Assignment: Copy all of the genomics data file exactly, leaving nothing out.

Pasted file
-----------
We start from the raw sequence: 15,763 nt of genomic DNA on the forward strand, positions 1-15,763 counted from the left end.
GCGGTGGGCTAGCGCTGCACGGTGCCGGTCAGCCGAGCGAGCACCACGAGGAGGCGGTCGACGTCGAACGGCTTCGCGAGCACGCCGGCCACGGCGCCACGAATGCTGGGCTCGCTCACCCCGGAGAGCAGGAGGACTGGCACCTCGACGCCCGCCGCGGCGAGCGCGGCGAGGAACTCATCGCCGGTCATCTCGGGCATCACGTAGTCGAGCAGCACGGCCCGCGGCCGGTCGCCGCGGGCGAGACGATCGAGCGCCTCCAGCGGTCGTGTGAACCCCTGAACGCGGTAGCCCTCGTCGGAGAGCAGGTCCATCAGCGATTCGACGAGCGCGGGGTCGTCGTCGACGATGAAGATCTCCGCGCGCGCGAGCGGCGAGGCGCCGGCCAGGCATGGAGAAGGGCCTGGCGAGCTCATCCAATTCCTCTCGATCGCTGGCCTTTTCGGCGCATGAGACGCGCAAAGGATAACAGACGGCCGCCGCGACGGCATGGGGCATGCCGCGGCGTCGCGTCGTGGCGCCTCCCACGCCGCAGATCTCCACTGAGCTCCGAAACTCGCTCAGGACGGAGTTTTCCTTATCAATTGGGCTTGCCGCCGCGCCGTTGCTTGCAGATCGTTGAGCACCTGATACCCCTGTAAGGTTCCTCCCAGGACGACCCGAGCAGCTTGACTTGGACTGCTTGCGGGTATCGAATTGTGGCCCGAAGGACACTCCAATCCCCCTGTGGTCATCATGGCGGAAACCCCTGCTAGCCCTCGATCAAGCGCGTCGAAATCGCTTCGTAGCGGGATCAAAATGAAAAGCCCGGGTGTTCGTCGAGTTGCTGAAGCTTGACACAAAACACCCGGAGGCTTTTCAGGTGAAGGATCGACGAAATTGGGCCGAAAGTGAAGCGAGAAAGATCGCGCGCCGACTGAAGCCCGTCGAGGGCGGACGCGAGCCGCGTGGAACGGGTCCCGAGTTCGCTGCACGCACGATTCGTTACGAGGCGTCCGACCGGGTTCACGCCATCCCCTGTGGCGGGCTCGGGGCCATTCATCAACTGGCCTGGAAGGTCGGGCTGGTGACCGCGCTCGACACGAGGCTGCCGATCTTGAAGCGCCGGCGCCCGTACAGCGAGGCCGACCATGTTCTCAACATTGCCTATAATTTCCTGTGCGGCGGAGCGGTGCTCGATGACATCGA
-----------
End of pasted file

We start from the raw sequence: 15,763 nt of genomic DNA on the forward strand, positions 1-15,763 counted from the left end.
GCGGTGGGCTAGCGCTGCACGGTGCCGGTCAGCCGAGCGAGCACCACGAGGAGGCGGTCGACGTCGAACGGCTTCGCGAGCACGCCGGCCACGGCGCCACGAATGCTGGGCTCGCTCACCCCGGAGAGCAGGAGGACTGGCACCTCGACGCCCGCCGCGGCGAGCGCGGCGAGGAACTCATCGCCGGTCATCTCGGGCATCACGTAGTCGAGCAGCACGGCCCGCGGCCGGTCGCCGCGGGCGAGACGATCGAGCGCCTCCAGCGGTCGTGTGAACCCCTGAACGCGGTAGCCCTCGTCGGAGAGCAGGTCCATCAGCGATTCGACGAGCGCGGGGTCGTCGTCGACGATGAAGATCTCCGCGCGCGCGAGCGGCGAGGCGCCGGCCAGGCATGGAGAAGGGCCTGGCGAGCTCATCCAATTCCTCTCGATCGCTGGCCTTTTCGGCGCATGAGACGCGCAAAGGATAACAGACGGCCGCCGCGACGGCATGGGGCATGCCGCGGCGTCGCGTCGTGGCGCCTCCCACGCCGCAGATCTCCACTGAGCTCCGAAACTCGCTCAGGACGGAGTTTTCCTTATCAATTGGGCTTGCCGCCGCGCCGTTGCTTGCAGATCGTTGAGCACCTGATACCCCTGTAAGGTTCCTCCCAGGACGACCCGAGCAGCTTGACTTGGACTGCTTGCGGGTATCGAATTGTGGCCCGAAGGACACTCCAATCCCCCTGTGGTCATCATGGCGGAAACCCCTGCTAGCCCTCGATCAAGCGCGTCGAAATCGCTTCGTAGCGGGATCAAAATGAAAAGCCCGGGTGTTCGTCGAGTTGCTGAAGCTTGACACAAAACACCCGGAGGCTTTTCAGGTGAAGGATCGACGAAATTGGGCCGAAAGTGAAGCGAGAAAGATCGCGCGCCGACTGAAGCCCGTCGAGGGCGGACGCGAGCCGCGTGGAACGGGTCCCGAGTTCGCTGCACGCACGATTCGTTACGAGGCGTCCGACCGGGTTCACGCCATCCCCTGTGGCGGGCTCGGGGCCATTCATCAACTGGCCTGGAAGGTCGGGCTGGTGACCGCGCTCGACACGAGGCTGCCGATCTTGAAGCGCCGGCGCCCGTACAGCGAGGCCGACCATGTTCTCAACATTGCCTATAATTTCCTGTGCGGCGGAGCGGTGCTCGATGACATCGA